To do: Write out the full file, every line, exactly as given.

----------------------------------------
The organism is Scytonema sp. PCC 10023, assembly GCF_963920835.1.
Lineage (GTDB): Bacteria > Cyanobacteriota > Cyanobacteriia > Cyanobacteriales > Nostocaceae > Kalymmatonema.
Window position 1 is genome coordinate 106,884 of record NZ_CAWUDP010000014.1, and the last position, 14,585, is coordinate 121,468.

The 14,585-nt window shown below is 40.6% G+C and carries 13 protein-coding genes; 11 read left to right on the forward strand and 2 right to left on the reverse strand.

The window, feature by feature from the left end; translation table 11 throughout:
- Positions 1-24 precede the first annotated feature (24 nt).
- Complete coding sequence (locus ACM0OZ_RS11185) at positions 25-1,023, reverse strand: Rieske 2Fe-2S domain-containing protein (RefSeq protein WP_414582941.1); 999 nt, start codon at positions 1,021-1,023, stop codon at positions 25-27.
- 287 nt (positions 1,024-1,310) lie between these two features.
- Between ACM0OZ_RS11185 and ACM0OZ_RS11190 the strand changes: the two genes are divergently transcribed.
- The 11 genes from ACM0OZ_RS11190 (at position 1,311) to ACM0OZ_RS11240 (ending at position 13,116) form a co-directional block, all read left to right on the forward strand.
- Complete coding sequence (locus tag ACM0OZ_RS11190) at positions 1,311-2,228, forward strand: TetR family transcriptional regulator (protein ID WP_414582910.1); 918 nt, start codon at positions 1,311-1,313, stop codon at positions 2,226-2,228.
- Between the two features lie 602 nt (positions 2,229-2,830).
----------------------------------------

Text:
The organism is Scytonema sp. PCC 10023, assembly GCF_963920835.1.
Lineage (GTDB): Bacteria > Cyanobacteriota > Cyanobacteriia > Cyanobacteriales > Nostocaceae > Kalymmatonema.
Window position 1 is genome coordinate 106,884 of record NZ_CAWUDP010000014.1, and the last position, 14,585, is coordinate 121,468.

The 14,585-nt window shown below is 40.6% G+C and carries 13 protein-coding genes; 11 read left to right on the forward strand and 2 right to left on the reverse strand.

The window, feature by feature from the left end; translation table 11 throughout:
- Positions 1-24 precede the first annotated feature (24 nt).
- Complete coding sequence (locus ACM0OZ_RS11185) at positions 25-1,023, reverse strand: Rieske 2Fe-2S domain-containing protein (RefSeq protein WP_414582941.1); 999 nt, start codon at positions 1,021-1,023, stop codon at positions 25-27.
- 287 nt (positions 1,024-1,310) lie between these two features.
- Between ACM0OZ_RS11185 and ACM0OZ_RS11190 the strand changes: the two genes are divergently transcribed.
- The 11 genes from ACM0OZ_RS11190 (at position 1,311) to ACM0OZ_RS11240 (ending at position 13,116) form a co-directional block, all read left to right on the forward strand.
- Complete coding sequence (locus tag ACM0OZ_RS11190) at positions 1,311-2,228, forward strand: TetR family transcriptional regulator (protein ID WP_414582910.1); 918 nt, start codon at positions 1,311-1,313, stop codon at positions 2,226-2,228.
- Between the two features lie 602 nt (positions 2,229-2,830).